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View Full Version : Down on power, lumpy idle


moparmarc
07-31-2014, 08:46 AM
I've got a 1967 GTX with a 440 that I built up in 2007. Recently, I've noticed that, at idle, the engine simply isn't as smooth (visually) as it was, say, at the end of last year. It shakes and vibrates on the mounts. Then, once it's on the road, it just doesn't have the seat-of-the-pants feel that it used to have. I've put about 6000 trouble-free miles on it since the rebuild so I have a pretty good feel for where it should be. It feels like it's down a cylinder.

My first thought was a loose or bad plug wire so I got an IR thermometer and checked all cylinders. They all seem to come up to temp at the same rate.

Next step, I think, would be to check compression but I thought I'd post here to see if there's anything else. Timing, maybe?

Here are the details of the motor:

Original 440 block, .030 over
915 heads with 2.08 intake and 1.81 exhaust valves
Stock cast iron intake and HP exhaust manifolds.
Comp cam XE275HL grind, 231 int./237 exh. duration, .525 in lift
FBO ignition
Stock rockers, lifters and pushrods
Stock AFB carb (4326S)

chirorod
07-31-2014, 07:58 PM
Check compression. The stock pushrods may be too long for that cam, so it might be a burned valve or two. Could also be something as simple as a bad plug or wire. I'm curious. Never heard of using a thermometer to check wires and plugs. How do you do that? What I've always done is to pull one wire at a time to check for rpm drop. If no drop, the problem is that cylinder, its plug or wire or cap contact, or a vacuum leak affecting it. If you're running a points type ignition, could be the points.

moparmarc
07-31-2014, 09:27 PM
The thermometer trick I learned at the race track. Works best on headers but cast iron manifolds, if they're cool enough, will differ in temp on whichever cylinder isn't firing. Once they're not, though, it doesn't work as well as it does with headers.

Ignition is electronic with vacuum advance, but vacuum disconnected made no difference.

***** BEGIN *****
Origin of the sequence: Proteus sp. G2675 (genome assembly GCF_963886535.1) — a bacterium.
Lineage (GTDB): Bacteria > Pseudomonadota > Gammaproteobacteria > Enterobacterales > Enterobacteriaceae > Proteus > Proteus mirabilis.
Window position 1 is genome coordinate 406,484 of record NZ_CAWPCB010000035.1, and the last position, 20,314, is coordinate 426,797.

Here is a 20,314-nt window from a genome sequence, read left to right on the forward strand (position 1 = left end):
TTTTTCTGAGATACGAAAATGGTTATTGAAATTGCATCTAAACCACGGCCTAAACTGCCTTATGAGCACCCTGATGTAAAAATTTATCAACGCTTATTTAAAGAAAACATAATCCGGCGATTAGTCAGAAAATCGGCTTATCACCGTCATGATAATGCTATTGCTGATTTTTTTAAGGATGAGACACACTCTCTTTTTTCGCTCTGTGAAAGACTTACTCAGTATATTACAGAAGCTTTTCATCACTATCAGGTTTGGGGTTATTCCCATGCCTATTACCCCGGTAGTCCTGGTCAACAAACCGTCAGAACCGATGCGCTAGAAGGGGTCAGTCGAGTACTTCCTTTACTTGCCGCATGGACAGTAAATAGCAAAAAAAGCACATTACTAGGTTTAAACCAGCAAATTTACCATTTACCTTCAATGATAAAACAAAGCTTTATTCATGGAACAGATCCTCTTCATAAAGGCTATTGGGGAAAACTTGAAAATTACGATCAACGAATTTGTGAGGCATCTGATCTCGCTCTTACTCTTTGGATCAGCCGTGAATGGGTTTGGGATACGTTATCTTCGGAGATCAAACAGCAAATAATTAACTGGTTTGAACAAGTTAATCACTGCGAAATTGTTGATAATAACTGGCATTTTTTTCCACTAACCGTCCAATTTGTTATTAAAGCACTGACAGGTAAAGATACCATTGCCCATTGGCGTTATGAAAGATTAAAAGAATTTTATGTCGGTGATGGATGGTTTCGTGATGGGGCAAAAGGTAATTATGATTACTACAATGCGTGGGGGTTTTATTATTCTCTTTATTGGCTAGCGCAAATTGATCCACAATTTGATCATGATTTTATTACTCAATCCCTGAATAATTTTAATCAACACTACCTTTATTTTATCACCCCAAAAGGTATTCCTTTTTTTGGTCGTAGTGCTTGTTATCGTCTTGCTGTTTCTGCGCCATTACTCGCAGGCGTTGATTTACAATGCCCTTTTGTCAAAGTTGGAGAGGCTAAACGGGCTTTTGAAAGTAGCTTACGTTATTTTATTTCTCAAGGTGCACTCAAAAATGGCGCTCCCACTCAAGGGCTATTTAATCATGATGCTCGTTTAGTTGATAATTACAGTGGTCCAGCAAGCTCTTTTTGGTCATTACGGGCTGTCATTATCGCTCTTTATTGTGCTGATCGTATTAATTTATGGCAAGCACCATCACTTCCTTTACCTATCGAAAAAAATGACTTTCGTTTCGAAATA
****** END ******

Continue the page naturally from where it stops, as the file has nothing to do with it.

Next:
Motor isn't making any strange noises which I would expect from a bent pushrod. Bent valve, though, or collapsed lifter, that's another story.

I also forgot to mention that the pistons used were "six pack" pistons with valve pockets. Clearance checked out and I don't tend to rev high enough for valve float to be a concern; it's gone 6000 miles so far, though anything is possible.

gwaii
08-01-2014, 01:39 AM
I would pull the valve covers of and check for possibly a broken valve spring,rocker or worn cam lobe/lobes.

chirorod
08-01-2014, 12:52 PM
I like that thermometer trick. Unfortunately, I don't have an electronic one. Sounds like that would indicate they're all coming up to temp. But I would still pull one wire at a time and check rpm drop, if any. I am encouraged that you did check clearance on assembly. But a pushrod that is slightly too long might keep valve from closing completely (even though valve clearance is good), which would damage valve over time.

John Kunkel
08-01-2014, 01:41 PM
Save yourself some heartache and find a shop with a scope, they'll pinpoint the problem and it'll probably cost you less than "shotgunning" parts.

moparmarc
08-01-2014, 03:07 PM
Save yourself some heartache and find a shop with a scope, they'll pinpoint the problem and it'll probably cost you less than "shotgunning" parts.

By scope do you mean those little cameras they can put down the spark plug hole (or whatever they are troubleshooting)?

moparmarc
08-01-2014, 10:30 PM
Well, I'm not 100% sure but I think the problem might be cured. I ran a compression check on all cylinders and the lowest was at 185 psi and the highest at 200 psi, so not to wide a gap.

In the process, I reseated the plug wires at the cap and found the #2 wire felt a bit loose, like it was held in by the rubber boot rather than really making contact, so I adjusted that. I also found the choke plate a bit stuck, though I'm not sure it was such wide open or not. I don't run the choke connected so wide open would not have caused a problem but if it was partly closed and running way rich, I could see that affecting idle and power throughout.

I just started it but didn't have time to go for a drive to get up to full temp. But it seemed to idle better; less rocking back and forth. I'll try to get a good drive in this weekend.

chirorod
08-02-2014, 11:49 AM
John is referring to an oscilloscope calibrated for automotive diagnosis. Most shops used to have them. I love them. Pestering my wife to buy me one for Mother's Day sometime. A scope is terrific for ignition diagnosis and can often pinpoint things like fuel problems and compression problems. I remember a 3-day-old Datsun 260Z that wouldn't start. Flat line on the scope = ignition box. Solved, bang. You can do a dynamic compression without pulling any wires. Very nifty and there are scopes you can get for home use.

John Kunkel
08-02-2014, 05:08 PM
By scope do you mean those little cameras they can put down the spark plug hole (or whatever they are troubleshooting)?

No, an analyzer like pictured below, a skilled operator can pinpoint a multitude of problems.

chirorod
08-03-2014, 12:02 PM
That is basically what that is, John, an oscilloscope. Perhaps a bit fancier than the ones I used to use, probably with a lot more problem solving built in. Also probably has built-in scanning.